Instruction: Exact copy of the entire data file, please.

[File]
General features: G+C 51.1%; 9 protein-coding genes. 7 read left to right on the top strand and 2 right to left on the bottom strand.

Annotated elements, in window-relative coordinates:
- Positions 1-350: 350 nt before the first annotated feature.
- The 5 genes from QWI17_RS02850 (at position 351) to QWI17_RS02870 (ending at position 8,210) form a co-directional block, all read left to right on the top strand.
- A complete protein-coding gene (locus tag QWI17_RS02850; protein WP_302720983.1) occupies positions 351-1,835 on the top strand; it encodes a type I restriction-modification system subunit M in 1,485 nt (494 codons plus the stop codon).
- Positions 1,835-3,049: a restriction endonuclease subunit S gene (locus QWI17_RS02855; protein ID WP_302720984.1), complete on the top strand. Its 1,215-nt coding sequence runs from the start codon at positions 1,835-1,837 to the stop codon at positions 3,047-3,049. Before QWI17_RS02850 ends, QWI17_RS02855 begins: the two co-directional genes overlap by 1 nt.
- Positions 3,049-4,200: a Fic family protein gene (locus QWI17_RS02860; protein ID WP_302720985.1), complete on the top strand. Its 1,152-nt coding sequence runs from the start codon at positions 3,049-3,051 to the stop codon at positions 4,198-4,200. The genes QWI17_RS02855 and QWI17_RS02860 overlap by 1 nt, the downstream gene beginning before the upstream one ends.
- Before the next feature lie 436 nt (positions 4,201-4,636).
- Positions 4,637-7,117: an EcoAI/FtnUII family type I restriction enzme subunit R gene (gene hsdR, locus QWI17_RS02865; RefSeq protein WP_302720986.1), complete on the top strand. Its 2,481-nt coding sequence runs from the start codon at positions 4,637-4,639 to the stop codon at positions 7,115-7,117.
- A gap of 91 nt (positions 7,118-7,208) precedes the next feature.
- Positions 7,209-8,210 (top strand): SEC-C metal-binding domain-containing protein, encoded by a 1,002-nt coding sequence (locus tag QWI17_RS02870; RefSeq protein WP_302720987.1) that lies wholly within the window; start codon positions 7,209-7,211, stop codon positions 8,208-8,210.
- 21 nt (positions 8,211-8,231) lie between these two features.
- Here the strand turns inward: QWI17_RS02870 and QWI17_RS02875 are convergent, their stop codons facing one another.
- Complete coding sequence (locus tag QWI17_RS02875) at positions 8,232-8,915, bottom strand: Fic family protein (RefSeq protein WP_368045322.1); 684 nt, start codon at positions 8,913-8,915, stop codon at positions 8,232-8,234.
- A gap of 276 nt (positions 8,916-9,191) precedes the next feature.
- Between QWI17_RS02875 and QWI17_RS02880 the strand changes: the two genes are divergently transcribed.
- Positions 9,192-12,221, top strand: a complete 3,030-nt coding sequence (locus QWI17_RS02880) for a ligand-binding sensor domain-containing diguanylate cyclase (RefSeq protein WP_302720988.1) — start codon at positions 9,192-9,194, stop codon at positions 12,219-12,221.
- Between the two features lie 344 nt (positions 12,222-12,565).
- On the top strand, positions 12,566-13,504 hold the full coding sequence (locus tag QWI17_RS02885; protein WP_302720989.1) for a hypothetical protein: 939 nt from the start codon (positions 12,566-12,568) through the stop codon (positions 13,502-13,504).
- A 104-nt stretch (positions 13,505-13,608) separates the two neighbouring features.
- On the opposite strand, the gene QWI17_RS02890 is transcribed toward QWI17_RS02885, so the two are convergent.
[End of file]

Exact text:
General features: G+C 51.1%; 9 protein-coding genes. 7 read left to right on the top strand and 2 right to left on the bottom strand.

Annotated elements, in window-relative coordinates:
- Positions 1-350: 350 nt before the first annotated feature.
- The 5 genes from QWI17_RS02850 (at position 351) to QWI17_RS02870 (ending at position 8,210) form a co-directional block, all read left to right on the top strand.
- A complete protein-coding gene (locus tag QWI17_RS02850; protein WP_302720983.1) occupies positions 351-1,835 on the top strand; it encodes a type I restriction-modification system subunit M in 1,485 nt (494 codons plus the stop codon).
- Positions 1,835-3,049: a restriction endonuclease subunit S gene (locus QWI17_RS02855; protein ID WP_302720984.1), complete on the top strand. Its 1,215-nt coding sequence runs from the start codon at positions 1,835-1,837 to the stop codon at positions 3,047-3,049. Before QWI17_RS02850 ends, QWI17_RS02855 begins: the two co-directional genes overlap by 1 nt.
- Positions 3,049-4,200: a Fic family protein gene (locus QWI17_RS02860; protein ID WP_302720985.1), complete on the top strand. Its 1,152-nt coding sequence runs from the start codon at positions 3,049-3,051 to the stop codon at positions 4,198-4,200. The genes QWI17_RS02855 and QWI17_RS02860 overlap by 1 nt, the downstream gene beginning before the upstream one ends.
- Before the next feature lie 436 nt (positions 4,201-4,636).
- Positions 4,637-7,117: an EcoAI/FtnUII family type I restriction enzme subunit R gene (gene hsdR, locus QWI17_RS02865; RefSeq protein WP_302720986.1), complete on the top strand. Its 2,481-nt coding sequence runs from the start codon at positions 4,637-4,639 to the stop codon at positions 7,115-7,117.
- A gap of 91 nt (positions 7,118-7,208) precedes the next feature.
- Positions 7,209-8,210 (top strand): SEC-C metal-binding domain-containing protein, encoded by a 1,002-nt coding sequence (locus tag QWI17_RS02870; RefSeq protein WP_302720987.1) that lies wholly within the window; start codon positions 7,209-7,211, stop codon positions 8,208-8,210.
- 21 nt (positions 8,211-8,231) lie between these two features.
- Here the strand turns inward: QWI17_RS02870 and QWI17_RS02875 are convergent, their stop codons facing one another.
- Complete coding sequence (locus tag QWI17_RS02875) at positions 8,232-8,915, bottom strand: Fic family protein (RefSeq protein WP_368045322.1); 684 nt, start codon at positions 8,913-8,915, stop codon at positions 8,232-8,234.
- A gap of 276 nt (positions 8,916-9,191) precedes the next feature.
- Between QWI17_RS02875 and QWI17_RS02880 the strand changes: the two genes are divergently transcribed.
- Positions 9,192-12,221, top strand: a complete 3,030-nt coding sequence (locus QWI17_RS02880) for a ligand-binding sensor domain-containing diguanylate cyclase (RefSeq protein WP_302720988.1) — start codon at positions 9,192-9,194, stop codon at positions 12,219-12,221.
- Between the two features lie 344 nt (positions 12,222-12,565).
- On the top strand, positions 12,566-13,504 hold the full coding sequence (locus tag QWI17_RS02885; protein WP_302720989.1) for a hypothetical protein: 939 nt from the start codon (positions 12,566-12,568) through the stop codon (positions 13,502-13,504).
- A 104-nt stretch (positions 13,505-13,608) separates the two neighbouring features.
- On the opposite strand, the gene QWI17_RS02890 is transcribed toward QWI17_RS02885, so the two are convergent.